Mount Tabor’s twin caves

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The Icon of Transfiguration attributed to Theophanes the Greek, usually dated to about 1403, or at least to the beginning of the fifthteenth century, depicts two hermit’s caves in the shade of two small trees on the slopes of Mount Tabor.  Easily overlooked, these hermit cells appear dark within, in contrast to the uncreated light of Christ’s transfiguration, but if their darkness is the dazzling darkness of apophatic Hesychasm, they represent cave entrances into the dazzling darkness of Mount Sinai as well as Tabor, not to mention the mysteries of the Holy Name revealed in the Burning Bush.  Theophanes’ icon shows three disciples, Peter, James and John, blinded by the uncreated light of Christ on Mount Tabor, Peter reaching towards Christ, the others coiled up within themselves and shielding their faces.  If there were hermits concealed in those caves on Mount Tabor, they were hidden with Christ in the dazzling darkness of God.  Two twisted trees at the caves’ entrances suggest that it was trees of life that shaded and covered them, holy wisdom beholding the glory that transfigures them.  Perhaps two hermit caves in Theophanes’ icon suggest a cave of wisdom and a cave of glory, both plunged in dazzling darkness, both overshadowed by a sacred tree.  In which case, transfiguration caves concealing the mysteries revealed on Mount Tabor might signify a cave of wisdom unveiling glory and a cave of glory sustaining wisdom.

The cave of wisdom suggests that Hesychasm never forsook the desert wisdom of her elders and saints, whilst the cave of glory suggests that Hesychasm never forgot their desert witness to the light of glory.  Desert wisdom addresses the illumination of the transfigured mind, whilst desert saints bear witness to transfiguration of the awakened heart.  Twin caves on the Mount of Transfiguration may point to mysteries of both unions, a transfigured union of the mind but also of the mind with the heart, because both caves lead directly into the dazzling darkness of Tabor, which is a union of wisdom and glory.  An awakened mind becomes an eye of the heart when the mind descends into the illumined heart, unveiling glory to wisdom, sustaining wisdom in glory.  Healthy Hesychasm holds wisdom and glory together, curing any gnostic tendencies that might over-stress the mind and any Messalian tendencies that might over-stress the heart.  Saint Diadochos of Photike was witness to this healthy union of the illumined mind and awakened heart in the fifth century, integrating the legacies of Evagrius and Macarios as a union of mind and heart.  Hesychasm bequeaths this conjoined legacy to all succeeding generations of elders and saints.  John Climacus hands on the joint legacies of both caves in his Ladder of Ascent, an inheritance of wisdom as glory and glory as wisdom.  Prayer of the heart unifies the illumined mind with the awakened heart in the remembrance of God, perhaps suggesting that both caves meet beneath Mount Tabor in the midst.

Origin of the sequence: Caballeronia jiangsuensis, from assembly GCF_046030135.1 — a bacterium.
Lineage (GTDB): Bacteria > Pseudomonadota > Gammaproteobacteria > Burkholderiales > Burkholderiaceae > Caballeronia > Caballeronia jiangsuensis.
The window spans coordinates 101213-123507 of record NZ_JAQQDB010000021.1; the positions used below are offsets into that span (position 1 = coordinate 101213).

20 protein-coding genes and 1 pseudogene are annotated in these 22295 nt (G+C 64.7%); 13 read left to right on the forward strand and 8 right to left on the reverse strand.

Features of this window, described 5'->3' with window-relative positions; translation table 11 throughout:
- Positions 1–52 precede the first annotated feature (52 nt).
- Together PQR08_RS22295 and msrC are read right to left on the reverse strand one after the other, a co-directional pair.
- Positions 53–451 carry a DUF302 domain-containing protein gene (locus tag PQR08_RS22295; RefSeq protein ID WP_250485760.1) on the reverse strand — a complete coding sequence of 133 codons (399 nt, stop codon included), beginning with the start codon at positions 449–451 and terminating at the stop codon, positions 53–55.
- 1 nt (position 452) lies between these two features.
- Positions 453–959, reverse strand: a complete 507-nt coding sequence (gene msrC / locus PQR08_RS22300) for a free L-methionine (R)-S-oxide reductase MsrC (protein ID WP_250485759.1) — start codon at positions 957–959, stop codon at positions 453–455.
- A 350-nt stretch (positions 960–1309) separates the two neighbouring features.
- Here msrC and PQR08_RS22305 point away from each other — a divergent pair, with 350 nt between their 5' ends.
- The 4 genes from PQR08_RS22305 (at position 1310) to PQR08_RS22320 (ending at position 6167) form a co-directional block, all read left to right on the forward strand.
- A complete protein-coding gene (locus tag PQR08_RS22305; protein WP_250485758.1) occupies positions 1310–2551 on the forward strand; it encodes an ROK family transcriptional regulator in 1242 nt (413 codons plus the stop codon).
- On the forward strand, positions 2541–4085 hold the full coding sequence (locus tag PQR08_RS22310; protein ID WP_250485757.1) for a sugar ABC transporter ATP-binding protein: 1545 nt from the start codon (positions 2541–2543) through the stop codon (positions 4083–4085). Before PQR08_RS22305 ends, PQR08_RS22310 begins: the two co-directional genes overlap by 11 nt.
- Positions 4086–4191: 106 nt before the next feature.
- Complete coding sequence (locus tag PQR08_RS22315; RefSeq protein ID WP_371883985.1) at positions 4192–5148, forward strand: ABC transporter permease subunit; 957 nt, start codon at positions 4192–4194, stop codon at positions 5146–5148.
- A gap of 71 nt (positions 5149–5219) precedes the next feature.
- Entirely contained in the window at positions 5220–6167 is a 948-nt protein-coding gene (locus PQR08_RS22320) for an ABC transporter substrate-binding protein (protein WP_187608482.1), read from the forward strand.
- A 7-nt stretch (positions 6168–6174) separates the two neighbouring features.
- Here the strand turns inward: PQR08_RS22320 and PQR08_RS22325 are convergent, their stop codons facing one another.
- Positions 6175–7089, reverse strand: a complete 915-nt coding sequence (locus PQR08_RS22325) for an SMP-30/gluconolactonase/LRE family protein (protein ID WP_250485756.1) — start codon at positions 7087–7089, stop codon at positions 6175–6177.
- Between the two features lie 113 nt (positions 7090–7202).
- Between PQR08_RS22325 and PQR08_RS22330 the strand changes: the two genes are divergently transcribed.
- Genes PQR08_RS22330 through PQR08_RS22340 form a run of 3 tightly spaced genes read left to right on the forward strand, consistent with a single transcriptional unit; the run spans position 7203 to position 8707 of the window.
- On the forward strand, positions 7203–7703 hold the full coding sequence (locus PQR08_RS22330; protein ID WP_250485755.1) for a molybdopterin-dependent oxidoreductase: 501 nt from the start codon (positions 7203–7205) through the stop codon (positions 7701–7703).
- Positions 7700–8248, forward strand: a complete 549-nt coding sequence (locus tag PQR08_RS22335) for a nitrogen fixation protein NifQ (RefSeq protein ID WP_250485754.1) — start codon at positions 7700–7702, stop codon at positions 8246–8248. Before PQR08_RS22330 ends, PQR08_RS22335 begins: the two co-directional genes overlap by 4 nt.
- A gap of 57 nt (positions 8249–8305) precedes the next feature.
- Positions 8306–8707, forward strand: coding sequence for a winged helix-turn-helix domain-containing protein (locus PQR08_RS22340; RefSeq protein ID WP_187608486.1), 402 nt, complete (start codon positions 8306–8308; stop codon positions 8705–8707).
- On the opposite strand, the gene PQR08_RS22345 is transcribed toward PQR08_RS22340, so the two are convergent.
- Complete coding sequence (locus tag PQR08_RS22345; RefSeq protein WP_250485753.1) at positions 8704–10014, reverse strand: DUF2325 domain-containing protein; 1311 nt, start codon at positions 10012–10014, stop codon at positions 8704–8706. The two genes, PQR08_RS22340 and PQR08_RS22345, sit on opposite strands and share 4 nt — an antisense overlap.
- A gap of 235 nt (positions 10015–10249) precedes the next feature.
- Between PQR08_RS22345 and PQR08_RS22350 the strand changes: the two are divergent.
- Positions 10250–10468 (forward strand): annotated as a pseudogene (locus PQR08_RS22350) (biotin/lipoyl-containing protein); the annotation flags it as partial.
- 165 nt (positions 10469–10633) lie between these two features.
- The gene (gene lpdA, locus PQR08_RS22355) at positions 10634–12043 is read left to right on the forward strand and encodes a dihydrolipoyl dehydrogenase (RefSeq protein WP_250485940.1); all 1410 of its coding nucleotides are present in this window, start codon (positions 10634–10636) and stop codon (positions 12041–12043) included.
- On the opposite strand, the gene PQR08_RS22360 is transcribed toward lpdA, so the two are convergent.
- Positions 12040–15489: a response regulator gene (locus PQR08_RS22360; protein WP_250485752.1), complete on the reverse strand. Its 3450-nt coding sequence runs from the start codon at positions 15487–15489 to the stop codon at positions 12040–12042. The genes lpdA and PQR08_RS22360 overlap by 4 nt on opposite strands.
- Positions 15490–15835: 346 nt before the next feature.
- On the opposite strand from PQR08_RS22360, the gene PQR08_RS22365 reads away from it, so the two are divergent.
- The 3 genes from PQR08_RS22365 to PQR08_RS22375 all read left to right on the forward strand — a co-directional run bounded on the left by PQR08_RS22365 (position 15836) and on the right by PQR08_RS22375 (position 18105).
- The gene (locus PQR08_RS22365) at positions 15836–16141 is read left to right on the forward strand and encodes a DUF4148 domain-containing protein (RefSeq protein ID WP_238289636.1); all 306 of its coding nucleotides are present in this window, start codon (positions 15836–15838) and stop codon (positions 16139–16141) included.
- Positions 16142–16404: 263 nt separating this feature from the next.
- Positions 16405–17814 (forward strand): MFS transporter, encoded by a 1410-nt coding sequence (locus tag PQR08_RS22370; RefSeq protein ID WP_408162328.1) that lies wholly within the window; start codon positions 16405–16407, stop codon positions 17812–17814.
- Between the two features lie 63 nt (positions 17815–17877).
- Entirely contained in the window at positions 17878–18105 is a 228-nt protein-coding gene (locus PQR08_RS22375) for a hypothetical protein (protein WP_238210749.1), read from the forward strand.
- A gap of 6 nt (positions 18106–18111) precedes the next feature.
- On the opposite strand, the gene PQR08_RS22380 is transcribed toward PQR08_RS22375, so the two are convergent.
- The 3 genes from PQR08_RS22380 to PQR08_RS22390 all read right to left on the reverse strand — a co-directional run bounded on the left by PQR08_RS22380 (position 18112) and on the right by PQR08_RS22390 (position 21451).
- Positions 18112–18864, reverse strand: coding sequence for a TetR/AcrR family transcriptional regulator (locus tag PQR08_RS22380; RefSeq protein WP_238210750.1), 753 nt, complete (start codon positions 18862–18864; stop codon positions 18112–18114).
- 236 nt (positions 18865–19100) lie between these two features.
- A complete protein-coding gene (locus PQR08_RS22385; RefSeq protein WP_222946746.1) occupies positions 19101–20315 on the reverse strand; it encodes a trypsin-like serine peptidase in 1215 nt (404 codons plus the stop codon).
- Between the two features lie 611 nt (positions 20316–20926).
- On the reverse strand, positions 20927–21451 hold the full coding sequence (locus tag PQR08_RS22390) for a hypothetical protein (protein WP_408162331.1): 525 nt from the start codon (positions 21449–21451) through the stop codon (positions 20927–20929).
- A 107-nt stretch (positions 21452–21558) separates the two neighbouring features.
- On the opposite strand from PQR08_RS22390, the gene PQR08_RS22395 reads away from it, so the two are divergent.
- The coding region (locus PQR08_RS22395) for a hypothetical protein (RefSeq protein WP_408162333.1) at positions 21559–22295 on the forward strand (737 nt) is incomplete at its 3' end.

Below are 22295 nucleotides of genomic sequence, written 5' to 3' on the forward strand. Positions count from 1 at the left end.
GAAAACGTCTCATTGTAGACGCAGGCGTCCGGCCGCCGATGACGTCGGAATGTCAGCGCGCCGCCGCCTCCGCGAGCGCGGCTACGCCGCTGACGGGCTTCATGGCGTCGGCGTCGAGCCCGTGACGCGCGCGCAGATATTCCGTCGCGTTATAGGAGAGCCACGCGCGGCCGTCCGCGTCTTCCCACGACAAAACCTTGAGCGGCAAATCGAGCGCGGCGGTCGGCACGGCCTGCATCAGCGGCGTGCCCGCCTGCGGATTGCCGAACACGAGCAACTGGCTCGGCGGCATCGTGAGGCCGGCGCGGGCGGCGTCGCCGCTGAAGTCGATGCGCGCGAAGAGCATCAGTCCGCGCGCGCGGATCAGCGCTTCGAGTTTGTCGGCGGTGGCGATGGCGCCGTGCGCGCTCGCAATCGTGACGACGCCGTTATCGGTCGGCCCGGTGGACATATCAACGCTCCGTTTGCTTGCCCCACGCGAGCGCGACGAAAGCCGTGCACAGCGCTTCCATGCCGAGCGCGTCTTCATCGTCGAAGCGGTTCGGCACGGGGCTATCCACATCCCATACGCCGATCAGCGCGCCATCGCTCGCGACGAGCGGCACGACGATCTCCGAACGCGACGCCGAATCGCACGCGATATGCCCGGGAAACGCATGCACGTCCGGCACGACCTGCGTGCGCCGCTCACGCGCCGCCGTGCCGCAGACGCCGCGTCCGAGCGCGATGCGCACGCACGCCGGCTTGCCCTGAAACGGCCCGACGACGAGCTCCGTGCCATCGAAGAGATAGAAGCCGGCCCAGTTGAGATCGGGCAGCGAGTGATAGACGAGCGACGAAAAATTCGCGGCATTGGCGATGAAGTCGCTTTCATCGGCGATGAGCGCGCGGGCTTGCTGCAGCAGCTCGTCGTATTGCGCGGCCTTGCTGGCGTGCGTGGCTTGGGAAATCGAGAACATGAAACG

Transfiguration unveils the glory of Christ, ascribing all light of glory to the Father. But transfiguration also embraces everyone and everything, transmitting the wisdom and glory of both caves to all.  The glory of elders and saints is hidden in their midst until they are glorified, when glory then crowns them in uncreated light like Christ on Mount Tabor.  Christ was always glorious but the eye of the apostles’ heart was closed until opened on Mount Tabor.  Two caves beneath Christ might perhaps also signify the two wounds in Christ’s side, wounds which release the waters of baptism as wisdom and blood which pours forth life of glory through the Eucharist.  

In the transfiguration icon of St Andrei Rublev (c 1405), the two caves have become one but the two trees have become four.  The two caves were perhaps always one because wisdom and glory are forever one, but four trees might signify the cosmic scope of transfiguration in wisdom’s embrace.  In Rublev’s icon, transfiguring glory lies concealed in two caves made one, overshadowed by four wisdom trees, giving life to all.  The famous fifteenth century Novgorod icon of transfiguration also has a single hermit’s cave, indicating that Hesychast mysteries of wisdom and glory continue to inspire the Russian iconographical tradition.  

Two caves and two trees on the slopes of Mount Tabor might continue to be overlooked if it were not that Hesychasm still lives the mysteries of wisdom and glory.  Elders still transmit wisdom awakening hearts to glory.  Doxological time begins with glory in the age to come, weds it with original glory in the beginning, consummating both as presence of wisdom and awareness of glory now.   This is the experience of the hallowed Name that opens to the kingdom come.  This is the experience of glorification which transfigures the saints, two hidden caves of dazzling darkness manifest as one radiance of wisdom and glory.   Two caves or one, it is a hermit’s cave that opens to the dazzling darkness of transfiguring wisdom, beholding as in a mirror the transfiguring glory of God’s Kingdom come.